The multiple criteria decision-making (MCDM) problem involves a set of alternative allocation plans evaluated on the basis of multiple, conflicting and noncommensurate criteria by several interest groups. These are often characterized by unique preferences with respect to the relative importances of criteria against which the alternative plans are evaluated. It is argued that central to many spatial (geographical) decision making problems in the public sector is the search for consensus among various interest parties. We suggest that multicriteria decision analysis may be used successfully to develop alternative allocation plans in facilitating compromise among competing interests. In this regard, a variety of normative approaches developed over the past 20 years, together with an increasing interest in GIS (Geographic Information Systems)-based analysis, will likely lead to greater emphasis on interactive search procedures and interactive computer-based decision support system concepts.
Goeverden C DV, Boer ED. School travel behaviour in the Netherlands and Flanders. , 2013, 26(1): 73-84.http://www.sciencedirect.com/science/article/pii/S0967070X13000073
Studies on school travelling frequently deal with active travelling that is considered important in preventing obesity. Most research has been done in low bicycle countries where walking is the main active mode. The paper presents an analysis for the Netherlands and Flanders, two European countries with high bicycle use. The study analyses two aspects of school travel behaviour: home-to-school distances and modal choice. Both are analysed for primary and secondary school students. A descriptive analysis learns that in Flanders trip lengths to primary schools are significantly larger than in the Netherlands and that the bicycle is more frequently used in the Netherlands. Analyses of influencing variables for both home-to-school distance and modal choice demonstrate that 鈥榟ard鈥 factors that define the objective conditions for school choice (crucial for home-to-school distance) and modal choice are most influential. They regard the locations of eligible schools and the qualities of the eligible modes. Just one other factor is significant in the explanation of home-to-school distances: car ownership. On the other hand, modal choice is influenced by several other socio-cultural factors, where age of the pupil, size of the household, and car ownership are most important. Most outcomes are in line with other studies. The observed high bicycle use demonstrates that the bicycle has the potential to account for a large number of trips and can even be the dominant mode in school travelling.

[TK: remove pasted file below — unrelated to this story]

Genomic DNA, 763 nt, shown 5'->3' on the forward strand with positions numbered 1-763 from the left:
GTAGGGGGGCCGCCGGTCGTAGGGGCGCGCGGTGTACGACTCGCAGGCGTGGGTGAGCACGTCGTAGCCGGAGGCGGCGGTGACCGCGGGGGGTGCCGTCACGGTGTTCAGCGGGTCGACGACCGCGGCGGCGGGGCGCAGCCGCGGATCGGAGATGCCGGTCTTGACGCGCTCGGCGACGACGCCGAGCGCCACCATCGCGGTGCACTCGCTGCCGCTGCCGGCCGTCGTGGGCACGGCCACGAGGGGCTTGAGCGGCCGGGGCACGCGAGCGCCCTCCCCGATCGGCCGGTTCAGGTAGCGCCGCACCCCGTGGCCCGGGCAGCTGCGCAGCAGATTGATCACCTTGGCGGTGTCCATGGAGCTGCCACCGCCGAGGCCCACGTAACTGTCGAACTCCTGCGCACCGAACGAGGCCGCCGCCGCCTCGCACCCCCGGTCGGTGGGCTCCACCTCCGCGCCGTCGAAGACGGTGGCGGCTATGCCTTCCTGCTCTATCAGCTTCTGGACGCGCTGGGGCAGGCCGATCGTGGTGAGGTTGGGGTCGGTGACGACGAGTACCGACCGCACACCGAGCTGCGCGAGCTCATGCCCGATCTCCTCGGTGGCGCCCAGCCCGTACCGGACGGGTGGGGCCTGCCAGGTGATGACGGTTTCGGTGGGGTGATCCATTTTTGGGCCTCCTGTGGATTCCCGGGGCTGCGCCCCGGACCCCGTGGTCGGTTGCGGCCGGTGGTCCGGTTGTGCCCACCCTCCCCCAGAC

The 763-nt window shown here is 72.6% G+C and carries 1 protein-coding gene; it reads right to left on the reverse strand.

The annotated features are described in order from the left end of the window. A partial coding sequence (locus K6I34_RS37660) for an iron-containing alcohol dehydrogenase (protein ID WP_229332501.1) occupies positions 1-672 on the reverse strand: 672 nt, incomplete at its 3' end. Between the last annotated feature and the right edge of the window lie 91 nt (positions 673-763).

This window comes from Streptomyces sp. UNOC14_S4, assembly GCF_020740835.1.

BurgessS, GreavesE, VignolesA, et al.Parental choice of primary school in England: What types of school do different types of family really have available to them? , 2011, 32(5): 531-547.年度引用
This article focuses on the constraints on parental choice of school caused by geographical location, which arise due to the reliance on geographical proximity as the key oversubscription criterion for allocating school places. We investigate the assumption that most families really can choose between a range of different schools, and ask what types of school are genuinely accessible to different types of pupil. Using an innovative combination of survey and administrative data, we first determine what types of school are located near different family types. We then investigate how many of these different types of school are really available to the student, based on current catchment areas of schools and the home location of the child. This enables us to assess how access is determined by geography, and how it differs both by school type and by type of family. We show that using proximity as the main criterion to determine access to most schools affects pupils' probability of securing a place at a particular school, with higher socio-economic status (SES) pupils being more likely to be accepted into (nearer) more advantaged schools. We argue that the large differences in the range of schools genuinely available to different families, coupled with the use of proximity as a tie-break device, continues to be a significant barrier to reducing inequality of access in the English school system.